COLUMBIA, S.C. (WIS) - During this season of giving, the South Carolina Secretary of State wants you to know there are hundreds of suspended charities in South Carolina, unable to solicit donations.
The state is home to more than 13,000 nonprofits and its generosity ranks in the top 10 in the nation, according to Secretary of State Mark Hammond.
“Before you click that donate button, check that organization out and find out how much is going toward the charitable purpose,” Hammond said. “We consider an organization to be a scrooge if they dedicate 45 percent of their donations or less to their charitable cause.”
In order to be a nonprofit, a group must register as a charitable organization with the state. Additionally, organizations are required to submit financial reports to the state every year, allowing it to keep tabs on how it spends donor money.
If a nonprofit fails to do so, the Secretary of State’s Office sends it a notice that it has not received the financial report. After 15 days, if the charity does not file its report, it is issued a fine of $10 per day. The fine continues for up to 200 days until the fine maxes out at $2,000.
Once a charity reaches that point, it is placed on suspension.
“Unfortunately, because of a few, it hurts the majority of the other organizations,” Hammond said. “And that is very unfortunate because there are wonderful organizations out there.”
At last count, there were about 270 charities suspended in South Carolina. Around 20 of the organizations are in Columbia.
One of those nonprofits is Sowing Seeds Into the Midlands, a group focused on providing programs to juveniles in the criminal justice system.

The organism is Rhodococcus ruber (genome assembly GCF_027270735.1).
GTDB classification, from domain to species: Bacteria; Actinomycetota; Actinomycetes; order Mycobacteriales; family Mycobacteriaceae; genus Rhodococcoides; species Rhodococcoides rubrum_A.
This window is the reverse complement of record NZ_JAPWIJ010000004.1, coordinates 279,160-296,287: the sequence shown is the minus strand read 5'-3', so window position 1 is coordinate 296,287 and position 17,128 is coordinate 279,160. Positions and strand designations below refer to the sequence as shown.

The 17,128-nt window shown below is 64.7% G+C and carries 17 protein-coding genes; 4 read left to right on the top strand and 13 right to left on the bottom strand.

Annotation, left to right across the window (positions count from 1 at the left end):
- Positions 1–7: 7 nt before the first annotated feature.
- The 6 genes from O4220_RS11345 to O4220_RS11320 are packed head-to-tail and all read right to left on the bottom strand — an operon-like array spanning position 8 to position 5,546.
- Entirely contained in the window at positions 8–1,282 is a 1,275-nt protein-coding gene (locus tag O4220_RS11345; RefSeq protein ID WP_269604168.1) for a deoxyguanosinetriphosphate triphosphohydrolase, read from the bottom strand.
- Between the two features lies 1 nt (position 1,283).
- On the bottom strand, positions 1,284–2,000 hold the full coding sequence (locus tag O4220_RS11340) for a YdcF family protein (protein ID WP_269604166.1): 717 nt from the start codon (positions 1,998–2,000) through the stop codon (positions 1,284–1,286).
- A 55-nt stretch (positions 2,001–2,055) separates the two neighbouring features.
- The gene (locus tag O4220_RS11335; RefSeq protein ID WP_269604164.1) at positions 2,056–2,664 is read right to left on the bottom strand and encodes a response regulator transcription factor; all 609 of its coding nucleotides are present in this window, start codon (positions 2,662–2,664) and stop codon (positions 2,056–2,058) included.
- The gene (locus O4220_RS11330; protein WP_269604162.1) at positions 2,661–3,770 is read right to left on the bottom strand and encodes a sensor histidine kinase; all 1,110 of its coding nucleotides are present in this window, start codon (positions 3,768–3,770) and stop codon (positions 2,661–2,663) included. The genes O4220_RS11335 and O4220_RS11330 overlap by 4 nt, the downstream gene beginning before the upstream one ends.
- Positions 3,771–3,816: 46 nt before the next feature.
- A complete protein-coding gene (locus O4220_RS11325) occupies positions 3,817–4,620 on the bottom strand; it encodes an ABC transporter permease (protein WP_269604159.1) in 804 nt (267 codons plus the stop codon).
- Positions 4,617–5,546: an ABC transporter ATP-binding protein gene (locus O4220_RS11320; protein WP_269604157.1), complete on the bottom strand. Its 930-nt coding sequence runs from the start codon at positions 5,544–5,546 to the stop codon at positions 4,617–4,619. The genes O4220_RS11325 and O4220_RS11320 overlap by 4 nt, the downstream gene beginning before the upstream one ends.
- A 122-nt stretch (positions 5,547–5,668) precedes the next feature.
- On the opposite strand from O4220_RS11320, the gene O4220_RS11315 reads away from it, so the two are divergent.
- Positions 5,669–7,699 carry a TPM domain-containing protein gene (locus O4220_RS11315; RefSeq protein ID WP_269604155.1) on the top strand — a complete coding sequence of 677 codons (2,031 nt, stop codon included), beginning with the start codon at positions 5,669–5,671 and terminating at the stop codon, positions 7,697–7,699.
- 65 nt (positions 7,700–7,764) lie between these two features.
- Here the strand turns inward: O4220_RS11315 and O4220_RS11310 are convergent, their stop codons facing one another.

Founder and Executive Director Zakiya Esper said the grassroots effort began in 2013. She admits she made mistakes with the financial paperwork, but also points out it can be very tough for small charities like Sowing Seeds to navigate the complicated process.
“What we’re trying to do is make sure what I attempted to file the first time, which wasn’t done properly, is rectified,” she said. “This year, it did fall through the cracks, because we’re prioritizing programming.”
Esper said as the nonprofit has grown, she struggled to keep up with the paperwork. However, her board president, Rebecca Williams, said it is no indication of any wrongdoing.
“Paperwork not being filed with the Secretary of State, while it’s important and you want it to work out just right, is no indication that there’s been a misuse of funds,” Williams said.
Both women said they hope to have their financial reports fixed and submitted by the end of the year.
While they’ve been suspended, the group has not been allowed to solicit donations, per state statute. Esper said grant funding has helped keep the nonprofit afloat, along with several dedicated donors.
“I think this is a story of these small organizations just being underfunded,” she said. “Bringing in a bookkeeper is not a cheap thing to do, but it’s what we need to do to correct this and make sure it never happens again.”
To see a full list of suspended charities, or if anyone is concerned about a group soliciting donations, visit https://search.scsos.com/charities.